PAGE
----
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Pure Storage Unveils Flash Arrays For Unstructured Data, Intros Sub-$50K All Flash Array

Pure Storage is using this week's Pure//Accelerate 2016 conference to target the fast-growing unstructured data market and fulfill what it and its partners see as a growing need for entry-level all-flash storage arrays.

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All-flash storage array vendor Pure Storage Monday unveiled a new architecture called FlashBlade designed specifically for unstructured data.

The Mountain View, Calif.-based storage vendor also unveiled its first entry-level all-flash storage array priced at less than $50,000, and is expanding its FlashStack converged infrastructure solution set.

The new solutions, which were introduced Monday prior to the opening of the Pure Storage Pure//Accelerate 2016 conference, are all about expanding the flash storage market, said Matt Kixmoeller, vice president of products for the vendor.

[Related: Q&A: Pure Storage CEO Dietzen Talks About NetApp/SolidFire, Flash Storage Future]

"To date, the focus on all-flash arrays has been in larger data centers for virtual machines and high-performance applications," Kixmoeller told CRN. "We want to bring it downmarket and bridge it to the realm of unstructured data."

The Pure Storage FlashBlade is a combination of high-performance all-flash storage and the software needed for cloud-scalable, unstructured data platforms, Kixmoeller said.

FlashBlade scales to a total of 1.6 Petabytes in a 4U form factor with 10-GBps performance, he said. Customers can choose either 8-TB or 52-TB blades, and mix and match in the chassis, he said. Using 52-TB blades for maximum capacity, the price-per-usable GB comes down to less than $1. The performance comes from the integrated low-latency, 40-Gbps software-defined networking.

On the software side, the Pure Storage FlashBlade includes a scalable solution for supporting NFS and Amazon S3 object storage data, with CIFS support coming in the future, Kixmoeller said. "It's a full-on storage software stack," he said.

The Pure Storage FlashBlade scales out for unstructured data with a balance of performance and economy, including the use of raw flash instead of SSDs to simplify the hardware, he said. But it does so in an efficient manner, using only 1,300 Watts per Petabyte.

The Pure Storage FlashBlade is currently in limited availability via the company's early access program, with direct availability slated to start in the second half of 2016.

The Pure Storage FlashBlade will create a lot of interest and open up markets where the vendor currently does not play, said John Woodall, vice president of engineering at Integrated Archive Systems (IAS), a Palo Alto, Calif.-based solution provider and Pure Storage partner.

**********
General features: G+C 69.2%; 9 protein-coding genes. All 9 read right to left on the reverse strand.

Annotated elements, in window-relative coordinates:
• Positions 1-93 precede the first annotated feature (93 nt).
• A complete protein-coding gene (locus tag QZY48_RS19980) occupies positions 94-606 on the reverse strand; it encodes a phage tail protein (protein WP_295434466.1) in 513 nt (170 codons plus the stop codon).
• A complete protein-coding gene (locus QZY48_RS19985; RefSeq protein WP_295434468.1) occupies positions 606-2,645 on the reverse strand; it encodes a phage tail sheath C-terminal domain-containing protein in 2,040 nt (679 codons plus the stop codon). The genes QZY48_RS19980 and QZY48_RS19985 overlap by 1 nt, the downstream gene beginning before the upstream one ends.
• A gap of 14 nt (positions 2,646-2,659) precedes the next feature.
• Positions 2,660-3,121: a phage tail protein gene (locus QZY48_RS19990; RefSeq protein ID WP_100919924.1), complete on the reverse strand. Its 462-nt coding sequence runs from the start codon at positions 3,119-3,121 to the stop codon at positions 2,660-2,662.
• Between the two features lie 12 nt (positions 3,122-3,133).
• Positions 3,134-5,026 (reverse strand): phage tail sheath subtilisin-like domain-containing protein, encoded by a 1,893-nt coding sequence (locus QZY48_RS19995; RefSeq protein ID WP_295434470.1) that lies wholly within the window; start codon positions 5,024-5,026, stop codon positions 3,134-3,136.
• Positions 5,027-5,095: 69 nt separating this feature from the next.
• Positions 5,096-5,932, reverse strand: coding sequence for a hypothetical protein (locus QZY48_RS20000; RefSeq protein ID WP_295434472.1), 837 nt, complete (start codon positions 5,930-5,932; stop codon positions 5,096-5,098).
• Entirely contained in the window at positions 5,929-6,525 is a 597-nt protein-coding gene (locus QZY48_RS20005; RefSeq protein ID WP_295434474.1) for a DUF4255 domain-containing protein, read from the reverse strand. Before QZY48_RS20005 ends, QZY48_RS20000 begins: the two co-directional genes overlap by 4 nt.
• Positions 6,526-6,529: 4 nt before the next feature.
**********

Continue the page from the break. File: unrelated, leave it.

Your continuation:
"This means new opportunities for us," IAS' Woodall told CRN, "Pure's performance and density will be a game-changer for unstructured data."

Chris Case, president of Sequel Data Systems, an Austin, Texas-based solution provider and Pure Storage channel partner, told CRN the FlashBlade will be a good solution for competing against NetApp clustered storage and EMC Isilon.

"Of the tens of millions of dollars worth of storage we sell, only a small percentage so far is for unstructured data," Case said. "We will be looking at how this fits with our market. We have customers doing video, which typically doesn't need the high performance. But we're also seeing a lot of analytics with customers using Splunk and Hadoop where unstructured data plays a role."

Pure Storage is also looking at building a market in the entry-level flash storage business with the introduction of its new FlashArray//m10, which is available in either 5-TB or 10-TB raw capacity configurations, Kixmoeller said. With compression and deduplication, usable capacity is 15 TB or 30 TB, he said.

Pricing starts at less than $50,000, including a full year of support, for the 5-TB model. However, with Pure Storage's Evergreen Storage program, customers can upgrade the FlashArray//m10 to larger models.

"We're lowering the price barrier to let more customers dive into the world of all-flash arrays," he said.

The FlashArray//m10 opens up a lot of new opportunities, Case said.

"The lower price is important," he said. "The performance of flash storage is often more than SMBs really need. But when you add compression and other capabilities, you open the door for all customers to consider all-flash arrays with an enterprise-class chassis. There are other low-cost all-flash solutions, but they haven't been enterprise-class."

Woodall said that the ability to upgrade the FlashArray//m10 to higher-end models as customers grow will be a good conversation starter.

Pure Storage also expanded its FlashStack line of converged infrastructure solutions, built in conjunction with Cisco's UCS and VMware's virtualization technology, with a couple of new configurations, Kixmoeller said.


They include new solutions architected for SAP HANA and Microsoft SQL, as well as a new Cisco Validated Design for virtual desktop infrastructures of up to 5,000 seats. The company also introduced FlashStack Mini for VMware and Hyper-V environments based on the FlashArray//m10 and the Cisco UCS Mini entry-level UCS solution.

The FlashStack Mini, in conjunction with the Cisco UCS Mini, will help bring more customers into the converged infrastructure conversation, IAS' Woodall said. "This opens the door for converged infrastructure business in customers who wouldn't consider it before," he said.

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